Climbing the highest summit of each continent: Everest, Kilimanjaro, Denali, Aconcagua, Vinson, Puncak Jaya, and Elbrus. Skiing to the two poles: North and South.
Fewer than 100 people have completed the Explorers Grand Slam, and yet one of those adventurers includes Wilmette’s Taylor Sweitzer.
However, he was not motivated by the accolade; Sweitzer completed the Explorers Grand Slam due more to an adventurous spirit than to a planned achievement.
“I never felt like I was aiming to finish the Explorers Grand Slam,” he says. “It was never this big goal of mine or dream. I never really placed much value on it, to be honest. It was more just something that happened as I continued to climb and travel with my dad.”
With the exception of Mount Everest, Sweitzer completed the Explorers Grand Slam alongside his father, Rick Sweitzer, the founder of PolarExplorers and The Northwest Passage adventure-based travel companies based out of Wilmette. The adventurous father-son duo embarked on their first journey together climbing Wyoming’s Grand Teton when Sweitzer was just 13 years old.
“It’s something that he and I have kind of bonded over throughout my whole life and it’s really sort of special to spend time like that together,” he says.
The 2012 New Trier graduate, who was voted most likely to climb Mount Everest by his graduating class, reached his final summit with three Nepali Sherpas at 4:54 a.m. local time on May 12 last year.
“Right as we got to the summit, the sun was rising and we were 10,000 feet above the clouds,” Sweitzer reminisces. “On the west side, it was just this beautiful blue that was reflecting off the white of all the big mountains around, and to the east, where the sun was rising, there was this orange glow that was sort of lighting up the sky and we were the only ones up there.”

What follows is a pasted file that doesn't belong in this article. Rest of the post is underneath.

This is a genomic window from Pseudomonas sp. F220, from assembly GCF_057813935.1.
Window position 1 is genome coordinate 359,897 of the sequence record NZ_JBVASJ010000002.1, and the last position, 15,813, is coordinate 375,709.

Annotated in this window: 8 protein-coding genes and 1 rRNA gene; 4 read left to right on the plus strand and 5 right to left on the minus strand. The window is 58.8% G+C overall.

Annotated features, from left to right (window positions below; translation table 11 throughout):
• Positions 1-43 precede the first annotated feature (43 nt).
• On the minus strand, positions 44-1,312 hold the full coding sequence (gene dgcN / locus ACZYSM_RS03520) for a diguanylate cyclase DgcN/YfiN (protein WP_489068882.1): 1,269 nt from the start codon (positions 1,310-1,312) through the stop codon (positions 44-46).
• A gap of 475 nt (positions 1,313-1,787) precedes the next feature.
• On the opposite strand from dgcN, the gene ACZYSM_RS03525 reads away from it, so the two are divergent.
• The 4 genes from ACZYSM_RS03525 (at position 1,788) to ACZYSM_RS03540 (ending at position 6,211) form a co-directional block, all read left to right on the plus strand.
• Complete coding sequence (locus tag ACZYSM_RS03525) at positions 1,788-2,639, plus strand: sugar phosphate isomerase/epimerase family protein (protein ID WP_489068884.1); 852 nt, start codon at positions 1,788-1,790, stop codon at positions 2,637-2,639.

Each mountain came with its own unique set of challenges, Sweitzer says, but he feels that the most arduous part of the journey was the psychological one.
“There’s a lot more sort of sitting around and waiting upon Everest than most first-time climbers expect, waiting for your body to get acclimated or waiting for good weather,” Sweitzer says. “You’re kind of just sitting around, you’re trying to stay active, you’re trying to stay motivated. You’re trying to not let bad weather or feeling crappy at altitude get the best of you. And it can be hard when you’re just sitting around day after day.”
Sweitzer now resides in a yurt at 9,000 feet in Colorado and will guide expeditions to the South and North poles for PolarExplorers this winter and spring, respectively. But he still has items on his bucket list, including a full North Pole expedition and exploring all that the Colorado mountains have to offer.
“Perhaps my best advice for other folks wanting to do something similar would be to remain humble,” he says. “One summit never guarantees the next. You can never ‘conquer’ a mountain. Have other goals besides the summit. The most important part of any expedition is coming home alive.”
For more information about PolarExplorers, visit polarexplorers.com.